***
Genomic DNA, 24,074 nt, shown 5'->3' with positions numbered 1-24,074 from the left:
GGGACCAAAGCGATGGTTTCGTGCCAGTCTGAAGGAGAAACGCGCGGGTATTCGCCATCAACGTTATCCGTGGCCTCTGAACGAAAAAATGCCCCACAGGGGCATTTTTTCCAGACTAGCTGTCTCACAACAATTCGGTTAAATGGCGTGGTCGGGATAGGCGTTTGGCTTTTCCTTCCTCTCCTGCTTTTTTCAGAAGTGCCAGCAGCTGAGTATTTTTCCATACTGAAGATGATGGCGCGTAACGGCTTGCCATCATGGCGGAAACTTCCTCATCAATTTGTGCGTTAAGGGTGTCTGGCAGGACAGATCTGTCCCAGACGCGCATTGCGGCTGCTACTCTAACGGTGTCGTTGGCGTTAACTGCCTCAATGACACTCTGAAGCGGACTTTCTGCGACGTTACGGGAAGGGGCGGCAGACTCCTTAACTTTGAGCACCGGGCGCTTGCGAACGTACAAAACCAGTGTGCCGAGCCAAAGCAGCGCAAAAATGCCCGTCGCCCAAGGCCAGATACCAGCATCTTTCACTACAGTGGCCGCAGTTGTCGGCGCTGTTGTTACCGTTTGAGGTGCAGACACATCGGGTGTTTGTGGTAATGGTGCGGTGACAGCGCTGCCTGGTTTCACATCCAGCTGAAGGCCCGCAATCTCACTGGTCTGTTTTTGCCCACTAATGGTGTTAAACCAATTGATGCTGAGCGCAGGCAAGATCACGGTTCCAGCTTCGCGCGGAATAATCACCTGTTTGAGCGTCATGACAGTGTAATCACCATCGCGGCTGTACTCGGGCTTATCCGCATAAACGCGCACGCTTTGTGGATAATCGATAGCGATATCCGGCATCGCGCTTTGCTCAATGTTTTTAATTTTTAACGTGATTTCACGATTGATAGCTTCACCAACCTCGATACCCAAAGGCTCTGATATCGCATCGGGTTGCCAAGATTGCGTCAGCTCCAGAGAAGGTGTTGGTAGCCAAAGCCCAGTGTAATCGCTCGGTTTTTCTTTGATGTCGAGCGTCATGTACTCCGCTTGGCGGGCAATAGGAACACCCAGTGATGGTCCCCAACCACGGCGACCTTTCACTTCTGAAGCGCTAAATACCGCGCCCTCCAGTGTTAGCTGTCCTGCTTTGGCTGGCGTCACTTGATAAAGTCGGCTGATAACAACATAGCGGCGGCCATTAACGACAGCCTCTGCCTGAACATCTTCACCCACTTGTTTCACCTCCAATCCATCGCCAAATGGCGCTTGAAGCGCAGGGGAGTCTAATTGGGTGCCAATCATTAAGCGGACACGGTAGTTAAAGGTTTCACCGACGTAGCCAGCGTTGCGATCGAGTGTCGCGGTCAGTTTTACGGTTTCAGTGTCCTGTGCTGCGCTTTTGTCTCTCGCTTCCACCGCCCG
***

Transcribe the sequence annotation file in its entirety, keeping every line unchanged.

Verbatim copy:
Genomic DNA, 24,074 nt, shown 5'->3' with positions numbered 1-24,074 from the left:
GGGACCAAAGCGATGGTTTCGTGCCAGTCTGAAGGAGAAACGCGCGGGTATTCGCCATCAACGTTATCCGTGGCCTCTGAACGAAAAAATGCCCCACAGGGGCATTTTTTCCAGACTAGCTGTCTCACAACAATTCGGTTAAATGGCGTGGTCGGGATAGGCGTTTGGCTTTTCCTTCCTCTCCTGCTTTTTTCAGAAGTGCCAGCAGCTGAGTATTTTTCCATACTGAAGATGATGGCGCGTAACGGCTTGCCATCATGGCGGAAACTTCCTCATCAATTTGTGCGTTAAGGGTGTCTGGCAGGACAGATCTGTCCCAGACGCGCATTGCGGCTGCTACTCTAACGGTGTCGTTGGCGTTAACTGCCTCAATGACACTCTGAAGCGGACTTTCTGCGACGTTACGGGAAGGGGCGGCAGACTCCTTAACTTTGAGCACCGGGCGCTTGCGAACGTACAAAACCAGTGTGCCGAGCCAAAGCAGCGCAAAAATGCCCGTCGCCCAAGGCCAGATACCAGCATCTTTCACTACAGTGGCCGCAGTTGTCGGCGCTGTTGTTACCGTTTGAGGTGCAGACACATCGGGTGTTTGTGGTAATGGTGCGGTGACAGCGCTGCCTGGTTTCACATCCAGCTGAAGGCCCGCAATCTCACTGGTCTGTTTTTGCCCACTAATGGTGTTAAACCAATTGATGCTGAGCGCAGGCAAGATCACGGTTCCAGCTTCGCGCGGAATAATCACCTGTTTGAGCGTCATGACAGTGTAATCACCATCGCGGCTGTACTCGGGCTTATCCGCATAAACGCGCACGCTTTGTGGATAATCGATAGCGATATCCGGCATCGCGCTTTGCTCAATGTTTTTAATTTTTAACGTGATTTCACGATTGATAGCTTCACCAACCTCGATACCCAAAGGCTCTGATATCGCATCGGGTTGCCAAGATTGCGTCAGCTCCAGAGAAGGTGTTGGTAGCCAAAGCCCAGTGTAATCGCTCGGTTTTTCTTTGATGTCGAGCGTCATGTACTCCGCTTGGCGGGCAATAGGAACACCCAGTGATGGTCCCCAACCACGGCGACCTTTCACTTCTGAAGCGCTAAATACCGCGCCCTCCAGTGTTAGCTGTCCTGCTTTGGCTGGCGTCACTTGATAAAGTCGGCTGATAACAACATAGCGGCGGCCATTAACGACAGCCTCTGCCTGAACATCTTCACCCACTTGTTTCACCTCCAATCCATCGCCAAATGGCGCTTGAAGCGCAGGGGAGTCTAATTGGGTGCCAATCATTAAGCGGACACGGTAGTTAAAGGTTTCACCGACGTAGCCAGCGTTGCGATCGAGTGTCGCGGTCAGTTTTACGGTTTCAGTGTCCTGTGCTGCGCTTTTGTCTCTCGCTTCCACCGCCCG